First of all, great work and initiative wanting to learn more about the world of personal finance. I strongly believe that, even if you are working with a financial professional, you need to understand what is going on and how this stuff works. Here are some resources from Money Health Solutions. Money Health Blog: Money Health blog is a blog that publishes articles about personal finance, often bringing psychology into the conversation. Each article utilizes sketches that help illustrate the topic. The website contains all posts. Money Health Community: By joining the Money Health community, you will get an email each week from Derek with the weekly post. This is a great way to make sure you don't miss anything. You will also receive a monthly recap. Below is a list of the books I recommend: How To Think About Money (Jonathan Clements): This book is full of great ways to, well, think about money. This is more about how to deal with our relationship with money than how to invest. It talks about how money can be used to make us happy or unhappy, how not to make big mistakes, and how our culture and the media influence our money decisions. The Financial Wisdom Of Ebenezer Scrooge: 5 Principles To Transform Your Relationship With Money (Ted Klontz, Ph.D., Brad Klontz, Psy.D., CFP®, & Rick Kahler, CFP®): This book is a quick read and talks about our relationship with money using the classic Dickens story as a metaphor. Marley's ghost is a metaphor for our denial about issues, and each of the three ghosts represents different aspects of our money relationships (our money histories, our current money health, and our financial futures). Mind Over Money: Overcoming The Money Disorders That Threaten Our Financial Health (Brad Klontz, Psy.D., CFP® & Ted Klontz, Ph.D.): This book is a deeper dive into our relationships with money. It goes through the reasons that our dysfunctional relationship with money is not our fault, how our brain works and how it's evolved to not be very good at thinking about money, and the many different money disorders that we may face. It closes with some tools and exercises we can use to overcome our disorders and have much greater money health. The Behavior Gap: Simple Ways To Stop Doing Dumb Things With Money (Carl Richards, CFP®): This is another classic that goes into the traps that we all fall into and how to trick ourselves into not for these traps. The term behavior gap was coined by the author when he noticed that the average return for investments (that is, the return of mutual funds) was higher than the return investors received (the return you and I got). The difference is from our behaviors. The Elements Of Investing: Easy Lessons for Every Investor (Burton Malkiel, Ph.D. & Charles Ellis, CFA): This book is a great book to learn the nuts and bolts of saving and investing. Written in plain English, this book walks through the basics of saving, investing, diversification, and psychological traps that can trick us. Winning The Loser's Game; Timeless Strategies For Successful Investing (Charles Ellis, CFA): This book is slightly more technical than The Elements Of Investing, but still written in plain English about understandable topics. The basis of the book is that investing should be simple; buy the entire market. Don't waste your time, money, and energy trying to "beat the market" like the so-called pros pretend to do. A loser's game is a game that is won not by actually winning, but by not losing - like amateur tennis where most points are unforced errors rather than winners. Playing the stock market is a loser's game. The Millionaire Next Door: The Surprising Secrets of America's Wealthy (Thomas Stanley, Ph.D. & William Danko, Ph.D.): This book is a classic that goes into what it means to have money. The bottom line is that to have money necessarily means not to part with it. It goes into the statistics showing that real millionaires are the ones with frugal lifestyles and the folks who act like millionaires are broke. Tiny Habits (B.J. Fogg, Ph.D.): If you want to change your behavior, Tiny Habits helps you implement new habits - or untangle unwanted habits, a tiny bit at a time. Tiny steps in the right direction are better than no moving or worse, moving in the wrong direction. Authentic Happiness (Martin E.P. Seligman, Ph.D.): Do you want to be happier? In this book, you'll learn what it means to be happy. There is a difference between well-being and joy. You'll learn to be happier by reinterpreting your past, present, perception of the future. The Happiness Hypothesis (Jonathan Haidt, Ph.D.): Jon Haidt introduces the idea of the elephant and the rider in much the same way Daniel Kahneman introduces fast thinking and slow thinking (read more below). Our mind is like a person riding an elephant. When things are going well, the rider can control the elephant. But if the elephant sets its mind to something, the rider won't be able to do anything. This is important when oberving our own behavior. A Guide to the Good Life (William B. Irvine, Ph.D.): In this book, Bill Irvine introduces us to Stoicism, a pholosophy of life that focuses on reinterpreting how we think so we can pay more attention to positive emotion and feel less negative emotion. This is not about pushing feelings away. This is about actually not feeling negative emotion in the first place by training ourselves to not let things bother us that are outside our control. Thinking Fast and Slow (Daniel Kahneman, Ph.D.): I'm not going to lie to you; this one is a beast. It's very long, but that's because there is a lot of content, not because it's technical. Kahneman won a Nobel Prize for his work studying how our brain works and how easily we think we are doing one thing when in fact our subconscious brain is doing something completely different. The book is full of exercises that demonstrate his points. Nonviolent Communication: A Language Of Life, Life-Changing Tools For Healthy Relationships (Marshall Rosenberg, Ph.D.): This is not a book about money, but since how we communicate about money (or how we DON'T communicate about money) is important and since money is the number one cause of fights in relationships I thought this would be a great addition to the book list. Nonviolent communication is about communicating with empathy rather than judging who's good or bad, what's right or wrong, criticizing, speaking without listening, and so on. If we can learn to communicate more effectively, including money conversations, we'll be in a place where anxiety and stress are replaced with peace, calmness, and confidence.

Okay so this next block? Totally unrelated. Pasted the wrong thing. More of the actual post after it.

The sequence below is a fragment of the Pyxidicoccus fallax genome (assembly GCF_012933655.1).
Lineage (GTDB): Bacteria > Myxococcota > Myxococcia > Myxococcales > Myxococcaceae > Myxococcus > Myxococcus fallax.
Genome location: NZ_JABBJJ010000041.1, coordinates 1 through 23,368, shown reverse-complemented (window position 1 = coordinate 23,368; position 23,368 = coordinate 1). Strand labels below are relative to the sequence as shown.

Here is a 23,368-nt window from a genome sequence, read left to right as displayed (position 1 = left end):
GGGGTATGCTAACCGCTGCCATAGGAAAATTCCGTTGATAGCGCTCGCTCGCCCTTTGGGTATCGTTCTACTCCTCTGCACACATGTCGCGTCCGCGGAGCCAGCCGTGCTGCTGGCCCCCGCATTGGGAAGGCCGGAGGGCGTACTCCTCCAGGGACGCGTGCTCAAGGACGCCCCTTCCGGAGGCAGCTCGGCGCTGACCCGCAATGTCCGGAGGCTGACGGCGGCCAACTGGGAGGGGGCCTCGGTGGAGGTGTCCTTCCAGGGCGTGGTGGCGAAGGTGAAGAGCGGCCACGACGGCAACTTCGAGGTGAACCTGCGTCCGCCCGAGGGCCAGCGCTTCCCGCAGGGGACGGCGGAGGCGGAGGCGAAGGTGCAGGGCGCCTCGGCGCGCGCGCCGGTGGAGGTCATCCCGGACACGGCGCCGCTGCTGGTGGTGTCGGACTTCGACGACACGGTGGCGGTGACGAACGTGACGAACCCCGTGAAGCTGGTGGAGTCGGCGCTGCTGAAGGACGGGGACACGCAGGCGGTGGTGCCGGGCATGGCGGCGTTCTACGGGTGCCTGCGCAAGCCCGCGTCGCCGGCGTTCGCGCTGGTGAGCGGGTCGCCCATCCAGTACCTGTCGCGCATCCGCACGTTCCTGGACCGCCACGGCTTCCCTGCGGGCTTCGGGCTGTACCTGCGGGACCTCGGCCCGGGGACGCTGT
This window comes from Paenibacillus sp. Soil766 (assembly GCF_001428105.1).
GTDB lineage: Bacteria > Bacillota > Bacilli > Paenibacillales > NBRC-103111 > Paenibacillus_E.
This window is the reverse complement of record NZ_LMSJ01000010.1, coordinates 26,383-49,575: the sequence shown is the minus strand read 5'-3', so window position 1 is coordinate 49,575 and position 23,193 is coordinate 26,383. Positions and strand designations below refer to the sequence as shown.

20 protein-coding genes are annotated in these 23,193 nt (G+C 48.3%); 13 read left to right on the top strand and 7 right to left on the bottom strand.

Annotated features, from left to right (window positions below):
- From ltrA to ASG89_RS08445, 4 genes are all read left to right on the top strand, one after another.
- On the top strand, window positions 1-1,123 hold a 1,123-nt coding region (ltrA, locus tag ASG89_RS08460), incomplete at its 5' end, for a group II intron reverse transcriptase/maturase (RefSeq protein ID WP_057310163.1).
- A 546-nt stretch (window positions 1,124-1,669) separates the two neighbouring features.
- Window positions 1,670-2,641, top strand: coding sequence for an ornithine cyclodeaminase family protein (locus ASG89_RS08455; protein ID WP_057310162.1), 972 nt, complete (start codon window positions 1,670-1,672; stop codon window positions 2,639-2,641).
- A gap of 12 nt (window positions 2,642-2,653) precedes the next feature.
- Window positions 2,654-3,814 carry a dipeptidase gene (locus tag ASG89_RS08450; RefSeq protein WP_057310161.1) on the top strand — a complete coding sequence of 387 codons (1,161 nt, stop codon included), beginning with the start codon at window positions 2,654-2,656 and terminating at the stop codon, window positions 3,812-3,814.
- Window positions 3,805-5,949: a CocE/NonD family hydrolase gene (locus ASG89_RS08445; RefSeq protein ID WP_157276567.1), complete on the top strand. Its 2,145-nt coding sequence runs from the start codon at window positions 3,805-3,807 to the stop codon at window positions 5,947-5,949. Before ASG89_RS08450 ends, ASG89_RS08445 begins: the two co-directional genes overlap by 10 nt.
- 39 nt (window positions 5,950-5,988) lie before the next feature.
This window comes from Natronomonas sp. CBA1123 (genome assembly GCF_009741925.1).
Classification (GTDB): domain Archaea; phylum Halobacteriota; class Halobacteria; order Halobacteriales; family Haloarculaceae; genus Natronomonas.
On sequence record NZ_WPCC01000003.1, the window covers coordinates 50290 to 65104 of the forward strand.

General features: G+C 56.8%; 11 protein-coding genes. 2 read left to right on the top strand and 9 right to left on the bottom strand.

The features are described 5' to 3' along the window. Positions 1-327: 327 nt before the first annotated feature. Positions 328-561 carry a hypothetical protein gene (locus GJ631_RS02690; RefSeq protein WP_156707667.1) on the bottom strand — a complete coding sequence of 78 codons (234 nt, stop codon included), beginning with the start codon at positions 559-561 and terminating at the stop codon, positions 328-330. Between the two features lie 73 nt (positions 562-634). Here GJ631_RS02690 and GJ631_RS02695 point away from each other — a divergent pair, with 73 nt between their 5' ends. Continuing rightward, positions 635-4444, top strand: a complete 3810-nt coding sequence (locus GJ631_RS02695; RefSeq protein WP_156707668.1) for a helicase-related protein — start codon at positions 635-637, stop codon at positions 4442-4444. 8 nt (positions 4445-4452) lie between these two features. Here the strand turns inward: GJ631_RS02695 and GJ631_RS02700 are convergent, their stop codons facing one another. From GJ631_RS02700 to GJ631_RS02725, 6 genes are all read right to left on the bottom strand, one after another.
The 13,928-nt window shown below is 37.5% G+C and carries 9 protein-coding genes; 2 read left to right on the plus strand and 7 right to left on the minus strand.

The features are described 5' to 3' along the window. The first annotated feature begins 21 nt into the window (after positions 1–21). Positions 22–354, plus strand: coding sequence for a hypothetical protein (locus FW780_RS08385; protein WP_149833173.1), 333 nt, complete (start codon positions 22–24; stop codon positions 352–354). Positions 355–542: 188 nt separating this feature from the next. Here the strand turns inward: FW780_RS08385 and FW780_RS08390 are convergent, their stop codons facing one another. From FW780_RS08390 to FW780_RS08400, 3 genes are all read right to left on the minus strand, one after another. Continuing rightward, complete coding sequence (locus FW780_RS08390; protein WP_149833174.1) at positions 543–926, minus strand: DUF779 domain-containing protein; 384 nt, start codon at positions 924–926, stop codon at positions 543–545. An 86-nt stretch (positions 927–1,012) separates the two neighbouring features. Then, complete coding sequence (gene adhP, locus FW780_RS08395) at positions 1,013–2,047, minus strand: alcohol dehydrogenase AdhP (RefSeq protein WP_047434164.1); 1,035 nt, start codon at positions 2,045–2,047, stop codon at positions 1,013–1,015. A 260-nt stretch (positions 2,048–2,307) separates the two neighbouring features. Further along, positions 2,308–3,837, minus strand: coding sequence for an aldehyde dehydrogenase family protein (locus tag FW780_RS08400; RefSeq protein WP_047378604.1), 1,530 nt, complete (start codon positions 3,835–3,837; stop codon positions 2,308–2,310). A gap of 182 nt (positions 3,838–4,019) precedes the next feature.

Yes, you can work with Money Health Solutions even if you don't live in Minnesota! In fact, I work remotely even with clients in my same town. Money Health Solutions is location-independent, which means that I work with you wherever you are as long as you have an internet connection. Working this way offers you flexibility, and you can meet without having to drive to an office somewhere.